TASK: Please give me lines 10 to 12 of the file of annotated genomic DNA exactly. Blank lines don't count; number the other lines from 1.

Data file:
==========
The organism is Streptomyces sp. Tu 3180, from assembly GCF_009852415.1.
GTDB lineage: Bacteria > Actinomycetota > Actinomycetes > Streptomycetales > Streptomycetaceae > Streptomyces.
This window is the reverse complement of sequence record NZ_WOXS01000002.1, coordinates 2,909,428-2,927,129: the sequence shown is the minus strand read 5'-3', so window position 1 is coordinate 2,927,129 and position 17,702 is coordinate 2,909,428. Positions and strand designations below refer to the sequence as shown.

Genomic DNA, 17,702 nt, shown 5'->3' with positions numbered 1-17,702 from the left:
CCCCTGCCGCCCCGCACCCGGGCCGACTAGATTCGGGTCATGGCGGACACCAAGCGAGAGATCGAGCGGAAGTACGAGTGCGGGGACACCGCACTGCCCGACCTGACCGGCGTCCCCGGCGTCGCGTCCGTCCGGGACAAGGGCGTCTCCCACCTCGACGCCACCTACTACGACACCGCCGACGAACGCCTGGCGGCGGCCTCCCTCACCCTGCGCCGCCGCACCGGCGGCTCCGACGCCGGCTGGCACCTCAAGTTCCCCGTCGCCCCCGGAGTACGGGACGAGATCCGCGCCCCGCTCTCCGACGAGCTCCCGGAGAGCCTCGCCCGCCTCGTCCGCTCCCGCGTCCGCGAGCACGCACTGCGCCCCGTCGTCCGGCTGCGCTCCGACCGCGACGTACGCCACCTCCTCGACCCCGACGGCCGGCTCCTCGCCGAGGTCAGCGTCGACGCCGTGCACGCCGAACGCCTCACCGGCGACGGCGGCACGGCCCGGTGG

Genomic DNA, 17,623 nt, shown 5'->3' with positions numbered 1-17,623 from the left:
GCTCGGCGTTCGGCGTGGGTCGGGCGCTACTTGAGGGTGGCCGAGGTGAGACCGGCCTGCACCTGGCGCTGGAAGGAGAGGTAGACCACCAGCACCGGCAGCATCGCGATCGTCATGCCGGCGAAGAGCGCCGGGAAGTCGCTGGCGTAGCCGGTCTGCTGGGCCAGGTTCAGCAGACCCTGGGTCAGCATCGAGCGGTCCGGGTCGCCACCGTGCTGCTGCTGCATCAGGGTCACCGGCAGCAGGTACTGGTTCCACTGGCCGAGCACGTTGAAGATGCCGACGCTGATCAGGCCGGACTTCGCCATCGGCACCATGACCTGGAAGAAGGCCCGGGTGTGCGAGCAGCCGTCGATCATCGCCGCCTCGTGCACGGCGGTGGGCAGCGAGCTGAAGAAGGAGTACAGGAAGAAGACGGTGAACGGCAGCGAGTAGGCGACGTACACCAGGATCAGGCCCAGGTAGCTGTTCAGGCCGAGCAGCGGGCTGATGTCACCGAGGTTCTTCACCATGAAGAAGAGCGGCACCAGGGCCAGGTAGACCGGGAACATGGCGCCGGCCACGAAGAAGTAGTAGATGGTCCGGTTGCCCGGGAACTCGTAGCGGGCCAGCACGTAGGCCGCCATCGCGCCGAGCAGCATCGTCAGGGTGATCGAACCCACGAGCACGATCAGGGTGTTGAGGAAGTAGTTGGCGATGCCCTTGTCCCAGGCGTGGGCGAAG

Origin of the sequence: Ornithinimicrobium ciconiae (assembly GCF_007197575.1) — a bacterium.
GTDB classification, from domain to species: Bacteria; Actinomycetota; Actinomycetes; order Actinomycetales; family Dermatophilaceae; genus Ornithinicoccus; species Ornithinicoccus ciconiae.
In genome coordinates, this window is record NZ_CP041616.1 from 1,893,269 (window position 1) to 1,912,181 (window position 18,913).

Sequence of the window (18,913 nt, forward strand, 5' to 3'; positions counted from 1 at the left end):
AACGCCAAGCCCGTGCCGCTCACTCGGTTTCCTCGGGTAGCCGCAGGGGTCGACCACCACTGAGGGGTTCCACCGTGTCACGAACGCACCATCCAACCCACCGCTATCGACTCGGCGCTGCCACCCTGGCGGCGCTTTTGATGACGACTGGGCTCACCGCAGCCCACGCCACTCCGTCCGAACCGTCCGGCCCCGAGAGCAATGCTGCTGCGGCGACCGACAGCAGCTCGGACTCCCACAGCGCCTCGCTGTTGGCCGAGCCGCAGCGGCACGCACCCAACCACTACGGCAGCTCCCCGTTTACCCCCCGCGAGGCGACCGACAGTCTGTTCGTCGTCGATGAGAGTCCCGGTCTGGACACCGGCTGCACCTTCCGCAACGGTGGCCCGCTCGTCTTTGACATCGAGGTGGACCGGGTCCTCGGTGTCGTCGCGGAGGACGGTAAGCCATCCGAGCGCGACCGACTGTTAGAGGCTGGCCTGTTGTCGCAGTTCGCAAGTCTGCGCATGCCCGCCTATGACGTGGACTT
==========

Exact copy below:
In genome coordinates, this window is record NZ_CP041616.1 from 1,893,269 (window position 1) to 1,912,181 (window position 18,913).

Sequence of the window (18,913 nt, forward strand, 5' to 3'; positions counted from 1 at the left end):
AACGCCAAGCCCGTGCCGCTCACTCGGTTTCCTCGGGTAGCCGCAGGGGTCGACCACCACTGAGGGGTTCCACCGTGTCACGAACGCACCATCCAACCCACCGCTATCGACTCGGCGCTGCCACCCTGGCGGCGCTTTTGATGACGACTGGGCTCACCGCAGCCCACGCCACTCCGTCCGAACCGTCCGGCCCCGAGAGCAATGCTGCTGCGGCGACCGACAGCAGCTCGGACTCCCACAGCGCCTCGCTGTTGGCCGAGCCGCAGCGGCACGCACCCAACCACTACGGCAGCTCCCCGTTTACCCCCCGCGAGGCGACCGACAGTCTGTTCGTCGTCGATGAGAGTCCCGGTCTGGACACCGGCTGCACCTTCCGCAACGGTGGCCCGCTCGTCTTTGACATCGAGGTGGACCGGGTCCTCGGTGTCGTCGCGGAGGACGGTAAGCCATCCGAGCGCGACCGACTGTTAGAGGCTGGCCTGTTGTCGCAGTTCGCAAGTCTGCGCATGCCCGCCTATGACGTGGACTT